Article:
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  • An analytically-driven NBA telecast showed the potential of modern sportscasting, even if it didn’t consistently deliver.
By Jacob Feldman
March 04, 2019

As LeBron James dribbled upcourt six minutes into Friday’s Lakers­–Bucks game, red flooded the screen. Not on ESPN’s primary telecast, but on the company’s experimental Full Court Press digital feed. An error message appeared. White text in a black box. 9261OG-00152 No data present. And, for a moment, the future of basketball broadcasting was put on hold. “This is very exciting,” host Adam Amin said.

ESPN has been playing with second-screen experiences for years, but the attempts now carry more weight. Last year, a stats-centered MLB broadcast “drew rave reviews.” In January, Monday Night Football talent hosted an alternative presentation of the college football title game as part of a multi-channel MegaCast. Most recently, MegaCast leader Ed Placey was named “content innovation lead” in February, coinciding with a renewed emphasis across production teams.

This all comes as ESPN president Jimmy Pitaro has made the i-word one of his four key areas of focus, for obvious reasons. NBA commissioner Adam Silver laid them plain on stage at a sports analytics conference on Friday. Speaking with Bill Simmons, Silver said young people “don’t even subscribe to pay TV anymore,” he highlighted the difficulty of “competing against an infinitesimal number of opportunities for people to do other things with their time,” and then he talked about the broadcasts themselves.

“If you think about how our games are going to look five years from now, my belief is it will be dramatically different,” Silver said. “It’s one place where there has been very little innovation.”

Hours later, Amin went live with analysts Tom Thibodeau, Kirk Goldsberry, and Zach Lowe. The online show, featuring live visualizations from computer intelligence company Second Spectrum, did not meet the standard set during the MLB Wild Card game, but ESPN still demonstrated the potential of modern sportscasting.

The show bounced between three different viewing modes: a Coach Mode that documented schematic movements, a Player Mode that showed how likely each man was to score from where they stood, and a Mascot Mode that featured fanciful animations in celebration of whatever transpired on-court. “It’s fun and different,” NBA senior coordinating producer Tim Corrigan said afterwards. “It’s a unique experience.”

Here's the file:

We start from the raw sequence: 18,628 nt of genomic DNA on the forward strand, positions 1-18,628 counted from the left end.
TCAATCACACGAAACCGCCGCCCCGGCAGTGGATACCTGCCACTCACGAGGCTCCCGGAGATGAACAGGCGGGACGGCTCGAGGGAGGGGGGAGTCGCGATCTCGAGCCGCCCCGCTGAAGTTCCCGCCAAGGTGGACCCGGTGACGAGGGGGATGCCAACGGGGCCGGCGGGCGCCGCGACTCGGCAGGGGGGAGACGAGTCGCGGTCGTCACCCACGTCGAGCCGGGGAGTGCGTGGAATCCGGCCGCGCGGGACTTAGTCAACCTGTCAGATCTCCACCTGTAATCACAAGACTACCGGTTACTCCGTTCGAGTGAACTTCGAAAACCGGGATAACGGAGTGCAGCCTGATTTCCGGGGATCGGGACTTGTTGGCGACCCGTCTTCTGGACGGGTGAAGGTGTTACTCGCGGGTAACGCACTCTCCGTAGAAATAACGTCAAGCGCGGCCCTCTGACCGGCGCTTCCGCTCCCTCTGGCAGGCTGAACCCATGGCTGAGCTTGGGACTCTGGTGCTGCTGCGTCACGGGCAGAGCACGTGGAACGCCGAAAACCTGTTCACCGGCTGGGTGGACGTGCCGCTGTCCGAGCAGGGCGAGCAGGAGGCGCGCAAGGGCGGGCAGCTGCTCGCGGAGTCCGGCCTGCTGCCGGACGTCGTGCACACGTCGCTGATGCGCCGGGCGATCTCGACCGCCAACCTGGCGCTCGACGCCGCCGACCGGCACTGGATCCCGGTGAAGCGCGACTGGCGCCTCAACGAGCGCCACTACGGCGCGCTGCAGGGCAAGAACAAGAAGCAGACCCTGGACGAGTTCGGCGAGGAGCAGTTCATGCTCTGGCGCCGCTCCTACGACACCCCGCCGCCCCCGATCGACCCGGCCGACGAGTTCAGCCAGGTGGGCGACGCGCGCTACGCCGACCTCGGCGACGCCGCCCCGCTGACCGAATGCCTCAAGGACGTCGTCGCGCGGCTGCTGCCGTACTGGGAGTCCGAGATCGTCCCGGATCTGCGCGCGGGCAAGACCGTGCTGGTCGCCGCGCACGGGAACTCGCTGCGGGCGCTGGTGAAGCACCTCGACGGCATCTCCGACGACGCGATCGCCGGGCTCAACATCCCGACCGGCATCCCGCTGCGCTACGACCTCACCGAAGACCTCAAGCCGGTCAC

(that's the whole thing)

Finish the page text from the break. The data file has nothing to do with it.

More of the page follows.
Rather than being geared towards casual fans who want to see NBA Jam-style graphics or statheads yearning for a numbers-heavy picture, the result seemed aimed at the significantly smaller segment interested in both.

ESPN host Ryen Russillo has hailed the experience of sitting next to Thibodeau during a game, listening to him break down defensive gameplans. Fans got a taste of that Friday, but Coach Mode mainly auto-diagrammed offensive movements, meaning it often distracted from the point Thibs was making.

Late in the second quarter on the main broadcast, Doris Burke was pointing out the benefits of Brandon Ingram’s defensive reach and offensive release point. Then Ryan Ruocco called a reverse-putback dunk from James. “The crowd is still reverberating with awe,” he said moments later. Meanwhile, the Full Court Press quartet was maligning Mascot Mode for not duly recognizing the slam. On replay, the analysis stayed surface level. “Great effort,” Thibodeau said. The group handled Giannis Antetokounmpo’s early fourth-quarter dunk better, with Goldsberry waving his hands at the screen.